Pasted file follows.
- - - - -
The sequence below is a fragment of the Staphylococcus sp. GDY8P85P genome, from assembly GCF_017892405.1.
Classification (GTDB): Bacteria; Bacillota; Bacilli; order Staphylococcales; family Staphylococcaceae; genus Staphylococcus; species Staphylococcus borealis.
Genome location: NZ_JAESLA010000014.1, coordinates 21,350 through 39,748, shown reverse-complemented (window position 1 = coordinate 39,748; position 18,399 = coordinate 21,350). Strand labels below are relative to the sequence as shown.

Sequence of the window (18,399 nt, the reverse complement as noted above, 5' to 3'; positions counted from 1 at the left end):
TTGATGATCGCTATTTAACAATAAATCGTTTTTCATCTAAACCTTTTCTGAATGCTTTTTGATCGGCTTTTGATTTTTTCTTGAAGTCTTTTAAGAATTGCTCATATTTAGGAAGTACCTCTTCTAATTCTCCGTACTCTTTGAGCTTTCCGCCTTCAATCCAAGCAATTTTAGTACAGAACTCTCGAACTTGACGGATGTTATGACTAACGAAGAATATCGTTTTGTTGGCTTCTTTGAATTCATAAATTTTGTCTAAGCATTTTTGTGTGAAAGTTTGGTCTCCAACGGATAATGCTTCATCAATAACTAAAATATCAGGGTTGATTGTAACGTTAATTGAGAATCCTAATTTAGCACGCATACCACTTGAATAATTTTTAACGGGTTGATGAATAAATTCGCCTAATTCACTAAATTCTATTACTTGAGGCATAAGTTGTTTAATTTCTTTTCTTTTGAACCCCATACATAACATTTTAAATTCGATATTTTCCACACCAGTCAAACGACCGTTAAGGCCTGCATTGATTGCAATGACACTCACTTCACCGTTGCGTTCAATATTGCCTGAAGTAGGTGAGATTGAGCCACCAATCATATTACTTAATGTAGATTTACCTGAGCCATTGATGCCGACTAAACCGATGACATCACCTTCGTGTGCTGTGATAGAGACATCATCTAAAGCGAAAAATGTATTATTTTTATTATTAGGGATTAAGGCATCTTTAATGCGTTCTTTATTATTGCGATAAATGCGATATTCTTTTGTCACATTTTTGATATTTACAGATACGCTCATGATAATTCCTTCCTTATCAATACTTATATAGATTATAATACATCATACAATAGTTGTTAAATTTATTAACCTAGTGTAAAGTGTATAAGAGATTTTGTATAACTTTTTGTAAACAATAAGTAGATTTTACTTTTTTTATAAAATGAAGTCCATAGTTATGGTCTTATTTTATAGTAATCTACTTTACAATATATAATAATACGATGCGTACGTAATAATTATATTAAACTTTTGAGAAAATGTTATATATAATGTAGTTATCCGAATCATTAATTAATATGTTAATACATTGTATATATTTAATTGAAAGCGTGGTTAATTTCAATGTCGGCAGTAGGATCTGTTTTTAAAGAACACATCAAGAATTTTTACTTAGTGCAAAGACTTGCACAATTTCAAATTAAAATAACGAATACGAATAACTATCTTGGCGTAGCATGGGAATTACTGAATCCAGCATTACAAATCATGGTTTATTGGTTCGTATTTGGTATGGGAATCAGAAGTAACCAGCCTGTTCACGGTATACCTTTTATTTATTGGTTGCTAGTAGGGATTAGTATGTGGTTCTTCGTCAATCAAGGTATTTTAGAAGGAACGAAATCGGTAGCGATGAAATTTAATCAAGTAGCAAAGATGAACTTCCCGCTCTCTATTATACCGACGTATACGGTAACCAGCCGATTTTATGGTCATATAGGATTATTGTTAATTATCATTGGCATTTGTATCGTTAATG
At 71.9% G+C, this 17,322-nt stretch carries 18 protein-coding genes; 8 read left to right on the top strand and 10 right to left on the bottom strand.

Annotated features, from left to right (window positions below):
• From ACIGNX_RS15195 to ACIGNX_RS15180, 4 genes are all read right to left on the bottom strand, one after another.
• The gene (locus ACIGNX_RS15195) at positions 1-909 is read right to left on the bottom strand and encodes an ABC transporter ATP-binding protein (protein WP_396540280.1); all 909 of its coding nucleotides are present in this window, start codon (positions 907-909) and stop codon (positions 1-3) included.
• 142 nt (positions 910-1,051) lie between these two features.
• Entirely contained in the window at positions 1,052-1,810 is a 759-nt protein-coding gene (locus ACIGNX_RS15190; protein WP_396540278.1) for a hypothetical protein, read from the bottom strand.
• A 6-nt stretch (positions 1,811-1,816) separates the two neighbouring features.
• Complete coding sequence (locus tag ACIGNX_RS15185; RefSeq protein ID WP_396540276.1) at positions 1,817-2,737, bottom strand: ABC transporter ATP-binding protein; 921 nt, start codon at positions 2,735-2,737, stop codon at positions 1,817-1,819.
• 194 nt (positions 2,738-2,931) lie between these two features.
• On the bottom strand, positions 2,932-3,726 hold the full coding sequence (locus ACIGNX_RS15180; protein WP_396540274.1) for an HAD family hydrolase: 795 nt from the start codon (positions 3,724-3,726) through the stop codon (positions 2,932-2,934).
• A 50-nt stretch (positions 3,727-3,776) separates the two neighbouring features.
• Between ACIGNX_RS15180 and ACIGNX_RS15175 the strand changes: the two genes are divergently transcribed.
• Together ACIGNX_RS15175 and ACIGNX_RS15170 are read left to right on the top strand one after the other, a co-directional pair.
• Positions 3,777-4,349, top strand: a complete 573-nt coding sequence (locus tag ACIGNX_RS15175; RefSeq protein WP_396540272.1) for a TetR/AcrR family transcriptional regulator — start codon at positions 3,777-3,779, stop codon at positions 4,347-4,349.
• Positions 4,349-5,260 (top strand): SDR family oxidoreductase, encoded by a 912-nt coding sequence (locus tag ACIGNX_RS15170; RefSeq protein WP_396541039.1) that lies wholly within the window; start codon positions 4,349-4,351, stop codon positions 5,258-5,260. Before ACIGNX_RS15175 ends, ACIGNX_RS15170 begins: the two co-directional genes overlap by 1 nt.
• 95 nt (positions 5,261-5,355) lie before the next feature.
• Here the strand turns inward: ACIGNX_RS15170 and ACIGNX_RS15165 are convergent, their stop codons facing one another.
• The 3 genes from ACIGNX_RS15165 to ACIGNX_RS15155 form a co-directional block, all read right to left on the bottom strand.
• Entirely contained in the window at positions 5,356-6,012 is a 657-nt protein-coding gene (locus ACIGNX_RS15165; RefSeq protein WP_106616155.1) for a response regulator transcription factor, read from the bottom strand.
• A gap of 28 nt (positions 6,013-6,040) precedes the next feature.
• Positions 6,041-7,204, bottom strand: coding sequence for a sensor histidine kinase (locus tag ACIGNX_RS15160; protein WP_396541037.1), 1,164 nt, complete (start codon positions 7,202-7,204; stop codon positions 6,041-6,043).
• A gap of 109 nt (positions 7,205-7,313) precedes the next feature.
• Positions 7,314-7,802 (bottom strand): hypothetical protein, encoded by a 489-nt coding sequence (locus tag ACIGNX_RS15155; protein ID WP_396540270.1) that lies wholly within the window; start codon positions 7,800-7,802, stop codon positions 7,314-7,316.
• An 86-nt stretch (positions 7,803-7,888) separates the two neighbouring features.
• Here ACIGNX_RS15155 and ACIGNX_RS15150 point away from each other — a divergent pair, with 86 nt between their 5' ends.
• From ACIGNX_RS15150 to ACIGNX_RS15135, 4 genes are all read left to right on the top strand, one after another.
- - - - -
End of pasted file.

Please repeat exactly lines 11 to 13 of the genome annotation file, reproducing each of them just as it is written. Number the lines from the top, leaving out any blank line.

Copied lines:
• Entirely contained in the window at positions 1,052-1,810 is a 759-nt protein-coding gene (locus ACIGNX_RS15190; protein WP_396540278.1) for a hypothetical protein, read from the bottom strand.
• A 6-nt stretch (positions 1,811-1,816) separates the two neighbouring features.
• Complete coding sequence (locus tag ACIGNX_RS15185; RefSeq protein ID WP_396540276.1) at positions 1,817-2,737, bottom strand: ABC transporter ATP-binding protein; 921 nt, start codon at positions 2,735-2,737, stop codon at positions 1,817-1,819.